I read recently that two-thirds of all parents in the United States give their children a weekly allowance of $30. I was taken aback by that knowledge, wondering how you could justify giving a child that much. It’s not that I begrudge them having that money, but it’s the fact they probably did nothing to earn it.
I remember when I started giving my two children an allowance. They were 8-10 years old and their mother came to me one day and said, “We need to start giving the kids an allowance”. I agreed but thought they should earn it. They were wonderful children, but I was sure handing them unearned money would not build good character.
So, we sat down with them one day and told them our plan: They would get a weekly allowance of $2 (equivalent to $14 today), but they had to make their bed every morning before school, take out the trash after breakfast and scoop up the dog poop in the yard upon returning home from school. If any of their school report cards showed a grade below “C” their allowance would stop immediately and only resume after the next report card showed “C” or better.
That plan worked well, tho my daughter grumbled a lot about the “dog poop” thing. Seems her friends in the neighborhood would come by our house and make fun of her as she dutifully scooped up after our beloved dog.
I think the important thing both learned was that everything in life must be earned and that includes love, friendship, and success. What message are we sending to our children when we give them a weekly allowance with no expectations?
My best friend in high school became a billionaire. His parents were not poor, but they insisted he earn his money. He sold newspapers, cut grass, and drove a school bus. In college, he busted tables and paid his own way. Would he have succeeded had his parents not insisted he work? Maybe, but I think it played a big role in his success. We still see each other at high school reunions and he’s still the same old fellow I enjoyed being around as a kid. I can’t say for sure, but I’ll bet he did the same with his children.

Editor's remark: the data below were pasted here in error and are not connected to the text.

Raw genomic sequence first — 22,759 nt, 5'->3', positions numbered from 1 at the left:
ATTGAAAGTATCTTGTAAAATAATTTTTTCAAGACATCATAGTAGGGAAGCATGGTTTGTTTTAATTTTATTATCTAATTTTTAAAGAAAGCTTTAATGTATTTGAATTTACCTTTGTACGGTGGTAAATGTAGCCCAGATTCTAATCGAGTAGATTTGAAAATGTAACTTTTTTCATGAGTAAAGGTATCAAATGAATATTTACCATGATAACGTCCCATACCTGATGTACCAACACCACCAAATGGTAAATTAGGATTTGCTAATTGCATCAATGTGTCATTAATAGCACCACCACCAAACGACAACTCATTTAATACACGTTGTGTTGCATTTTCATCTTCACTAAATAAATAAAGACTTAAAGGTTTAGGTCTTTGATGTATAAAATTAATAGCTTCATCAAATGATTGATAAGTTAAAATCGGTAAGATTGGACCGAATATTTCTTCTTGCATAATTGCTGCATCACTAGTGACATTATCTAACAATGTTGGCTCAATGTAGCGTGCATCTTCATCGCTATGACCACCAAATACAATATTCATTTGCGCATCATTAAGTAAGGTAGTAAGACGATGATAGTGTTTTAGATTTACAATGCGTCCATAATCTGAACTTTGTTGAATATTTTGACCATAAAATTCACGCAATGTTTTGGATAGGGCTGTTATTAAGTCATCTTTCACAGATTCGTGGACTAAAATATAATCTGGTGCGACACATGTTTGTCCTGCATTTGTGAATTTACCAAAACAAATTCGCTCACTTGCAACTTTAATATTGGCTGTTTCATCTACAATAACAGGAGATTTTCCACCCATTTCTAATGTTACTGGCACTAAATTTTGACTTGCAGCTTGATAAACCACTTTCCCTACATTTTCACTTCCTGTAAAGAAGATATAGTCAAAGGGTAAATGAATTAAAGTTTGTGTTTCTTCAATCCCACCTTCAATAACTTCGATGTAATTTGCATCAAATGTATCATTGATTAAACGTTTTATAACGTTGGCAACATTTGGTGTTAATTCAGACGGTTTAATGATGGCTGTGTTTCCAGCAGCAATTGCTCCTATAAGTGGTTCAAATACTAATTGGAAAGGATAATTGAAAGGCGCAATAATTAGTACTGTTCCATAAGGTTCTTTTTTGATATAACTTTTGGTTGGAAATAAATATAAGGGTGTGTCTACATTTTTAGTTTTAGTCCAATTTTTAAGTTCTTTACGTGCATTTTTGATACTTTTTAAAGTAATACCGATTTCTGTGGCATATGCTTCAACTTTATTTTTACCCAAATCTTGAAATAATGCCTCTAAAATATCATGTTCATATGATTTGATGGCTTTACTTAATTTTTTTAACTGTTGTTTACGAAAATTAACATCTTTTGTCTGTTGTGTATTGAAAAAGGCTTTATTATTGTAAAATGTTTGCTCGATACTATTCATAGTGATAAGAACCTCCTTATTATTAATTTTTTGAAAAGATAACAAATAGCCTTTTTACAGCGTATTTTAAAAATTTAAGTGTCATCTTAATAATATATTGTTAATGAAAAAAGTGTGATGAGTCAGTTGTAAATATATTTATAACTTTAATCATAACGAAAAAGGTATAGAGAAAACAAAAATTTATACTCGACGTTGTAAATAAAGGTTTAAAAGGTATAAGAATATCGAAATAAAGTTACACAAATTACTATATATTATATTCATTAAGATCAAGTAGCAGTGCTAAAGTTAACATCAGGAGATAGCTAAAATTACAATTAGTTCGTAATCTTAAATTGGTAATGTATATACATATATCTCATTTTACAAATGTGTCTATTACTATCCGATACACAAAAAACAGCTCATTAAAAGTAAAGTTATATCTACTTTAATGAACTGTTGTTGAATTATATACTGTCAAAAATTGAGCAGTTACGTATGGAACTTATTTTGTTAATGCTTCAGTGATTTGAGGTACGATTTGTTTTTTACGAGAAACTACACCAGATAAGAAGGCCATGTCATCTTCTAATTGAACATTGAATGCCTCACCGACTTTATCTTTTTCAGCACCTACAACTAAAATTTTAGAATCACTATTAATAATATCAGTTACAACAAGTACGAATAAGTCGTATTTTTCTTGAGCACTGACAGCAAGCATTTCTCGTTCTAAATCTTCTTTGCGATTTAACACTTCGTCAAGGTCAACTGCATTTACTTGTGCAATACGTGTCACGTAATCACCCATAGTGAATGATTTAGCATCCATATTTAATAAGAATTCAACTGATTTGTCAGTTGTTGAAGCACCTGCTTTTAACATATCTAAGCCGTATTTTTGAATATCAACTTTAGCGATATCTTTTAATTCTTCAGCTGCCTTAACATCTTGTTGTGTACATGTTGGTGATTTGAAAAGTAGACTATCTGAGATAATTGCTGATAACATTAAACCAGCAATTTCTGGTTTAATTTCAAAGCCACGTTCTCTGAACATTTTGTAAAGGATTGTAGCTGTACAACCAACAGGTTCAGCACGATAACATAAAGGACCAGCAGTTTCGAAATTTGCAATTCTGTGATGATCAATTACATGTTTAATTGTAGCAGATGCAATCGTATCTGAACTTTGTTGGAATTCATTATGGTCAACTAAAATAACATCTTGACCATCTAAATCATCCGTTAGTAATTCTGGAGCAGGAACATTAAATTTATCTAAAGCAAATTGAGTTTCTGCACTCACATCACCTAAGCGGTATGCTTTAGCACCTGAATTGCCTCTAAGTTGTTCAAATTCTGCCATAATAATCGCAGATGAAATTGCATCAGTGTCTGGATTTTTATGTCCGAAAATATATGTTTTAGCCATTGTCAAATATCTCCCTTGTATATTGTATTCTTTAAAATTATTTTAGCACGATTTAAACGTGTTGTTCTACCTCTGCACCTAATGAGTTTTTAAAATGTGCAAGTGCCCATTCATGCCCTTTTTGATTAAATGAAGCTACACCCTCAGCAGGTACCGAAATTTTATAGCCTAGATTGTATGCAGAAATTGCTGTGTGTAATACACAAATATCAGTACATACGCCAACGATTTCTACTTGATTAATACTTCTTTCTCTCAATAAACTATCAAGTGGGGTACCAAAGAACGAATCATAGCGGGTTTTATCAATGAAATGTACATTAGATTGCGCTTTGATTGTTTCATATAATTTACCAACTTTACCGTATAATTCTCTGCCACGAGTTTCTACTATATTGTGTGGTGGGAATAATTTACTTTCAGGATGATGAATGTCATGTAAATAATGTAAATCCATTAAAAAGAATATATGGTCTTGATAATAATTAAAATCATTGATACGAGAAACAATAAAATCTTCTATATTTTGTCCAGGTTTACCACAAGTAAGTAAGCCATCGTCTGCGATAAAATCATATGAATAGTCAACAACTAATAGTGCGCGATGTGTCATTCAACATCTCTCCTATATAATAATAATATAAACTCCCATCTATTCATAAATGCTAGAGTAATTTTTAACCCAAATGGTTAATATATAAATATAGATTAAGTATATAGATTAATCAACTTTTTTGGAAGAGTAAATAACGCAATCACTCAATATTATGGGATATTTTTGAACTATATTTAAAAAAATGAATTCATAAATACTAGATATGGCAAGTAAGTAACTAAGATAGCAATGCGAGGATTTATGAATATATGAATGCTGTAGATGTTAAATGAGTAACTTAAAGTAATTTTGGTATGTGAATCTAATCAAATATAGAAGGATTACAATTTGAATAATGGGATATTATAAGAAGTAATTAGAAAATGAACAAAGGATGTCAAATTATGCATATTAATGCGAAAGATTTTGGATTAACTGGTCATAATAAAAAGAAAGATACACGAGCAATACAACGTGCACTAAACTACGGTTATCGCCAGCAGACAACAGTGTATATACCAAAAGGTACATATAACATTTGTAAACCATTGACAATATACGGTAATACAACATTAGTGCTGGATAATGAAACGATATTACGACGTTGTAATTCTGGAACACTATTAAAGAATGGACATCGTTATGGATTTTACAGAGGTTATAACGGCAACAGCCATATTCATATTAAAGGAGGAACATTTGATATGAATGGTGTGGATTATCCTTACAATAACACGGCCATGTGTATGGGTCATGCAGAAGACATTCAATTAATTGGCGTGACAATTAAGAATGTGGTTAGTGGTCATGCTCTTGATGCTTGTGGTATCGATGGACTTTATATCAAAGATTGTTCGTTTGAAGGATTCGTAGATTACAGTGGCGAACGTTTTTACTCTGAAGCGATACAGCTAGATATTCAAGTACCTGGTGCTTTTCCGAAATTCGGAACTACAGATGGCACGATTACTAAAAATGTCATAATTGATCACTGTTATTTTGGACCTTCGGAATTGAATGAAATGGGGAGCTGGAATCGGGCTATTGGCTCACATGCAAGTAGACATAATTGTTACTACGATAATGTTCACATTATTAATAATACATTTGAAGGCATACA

I recall telling a co-worker back in the ‘70’s about my son’s successful athletic exploits and he looked me in the eyes and said plaintively, “But have you taught him how to make money?” The answer to that, unknown to me at the time, was yes. My son went on to be very successful in his career. I prefer to think it’s because he started early in life earning his way.
Suze Orman said, “The key to making money is to stay invested”. Now that’s a horse we should all be riding!
🏈My wife and I were returning from a trip to visit our grand kids in Tennessee a few weeks ago, and we stopped at a rest stop to use the facilities and walk around the campus for about 10 minutes. As we returned to our truck, a young man, looking to be in his late 20s, approached us and asked for help.
He had, according to him, $23.50 and needed $20 more to get him, his wife, and daughter, to their destination in Arkansas. His eyes were filled with tears as he recalled serving in Iraq and Pakistan and being unable to find a job upon his return home. The AC in his truck had ceased to work and his wife & child were suffering immensely. He informed me that he had contemplated giving me his wedding ring if I would help. He, of course, knew that no one would take it.